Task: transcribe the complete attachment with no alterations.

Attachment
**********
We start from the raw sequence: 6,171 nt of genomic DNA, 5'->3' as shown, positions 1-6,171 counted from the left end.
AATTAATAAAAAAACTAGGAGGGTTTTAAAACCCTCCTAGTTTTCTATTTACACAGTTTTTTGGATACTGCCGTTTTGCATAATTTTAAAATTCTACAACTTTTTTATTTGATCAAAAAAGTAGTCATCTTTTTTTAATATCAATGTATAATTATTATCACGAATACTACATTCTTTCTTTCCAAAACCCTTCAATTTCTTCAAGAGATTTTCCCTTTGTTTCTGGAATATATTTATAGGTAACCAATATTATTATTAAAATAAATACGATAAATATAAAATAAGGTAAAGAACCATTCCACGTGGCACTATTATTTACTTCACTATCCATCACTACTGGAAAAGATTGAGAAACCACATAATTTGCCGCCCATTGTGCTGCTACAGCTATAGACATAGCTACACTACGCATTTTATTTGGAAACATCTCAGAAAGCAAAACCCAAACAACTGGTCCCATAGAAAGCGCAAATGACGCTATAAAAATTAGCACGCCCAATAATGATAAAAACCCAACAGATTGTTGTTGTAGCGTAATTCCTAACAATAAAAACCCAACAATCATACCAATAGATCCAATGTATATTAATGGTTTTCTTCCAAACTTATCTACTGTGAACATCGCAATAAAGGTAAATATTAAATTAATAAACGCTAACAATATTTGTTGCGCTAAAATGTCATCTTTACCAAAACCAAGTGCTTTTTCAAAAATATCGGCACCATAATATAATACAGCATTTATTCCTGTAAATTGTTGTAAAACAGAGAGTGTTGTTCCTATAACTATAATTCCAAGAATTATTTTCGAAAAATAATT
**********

We start from the raw sequence: 6,171 nt of genomic DNA, 5'->3' as shown, positions 1-6,171 counted from the left end.
AATTAATAAAAAAACTAGGAGGGTTTTAAAACCCTCCTAGTTTTCTATTTACACAGTTTTTTGGATACTGCCGTTTTGCATAATTTTAAAATTCTACAACTTTTTTATTTGATCAAAAAAGTAGTCATCTTTTTTTAATATCAATGTATAATTATTATCACGAATACTACATTCTTTCTTTCCAAAACCCTTCAATTTCTTCAAGAGATTTTCCCTTTGTTTCTGGAATATATTTATAGGTAACCAATATTATTATTAAAATAAATACGATAAATATAAAATAAGGTAAAGAACCATTCCACGTGGCACTATTATTTACTTCACTATCCATCACTACTGGAAAAGATTGAGAAACCACATAATTTGCCGCCCATTGTGCTGCTACAGCTATAGACATAGCTACACTACGCATTTTATTTGGAAACATCTCAGAAAGCAAAACCCAAACAACTGGTCCCATAGAAAGCGCAAATGACGCTATAAAAATTAGCACGCCCAATAATGATAAAAACCCAACAGATTGTTGTTGTAGCGTAATTCCTAACAATAAAAACCCAACAATCATACCAATAGATCCAATGTATATTAATGGTTTTCTTCCAAACTTATCTACTGTGAACATCGCAATAAAGGTAAATATTAAATTAATAAACGCTAACAATATTTGTTGCGCTAAAATGTCATCTTTACCAAAACCAAGTGCTTTTTCAAAAATATCGGCACCATAATATAATACAGCATTTATTCCTGTAAATTGTTGTAAAACAGAGAGTGTTGTTCCTATAACTATAATTCCAAGAATTATTTTCGAAAAATAATT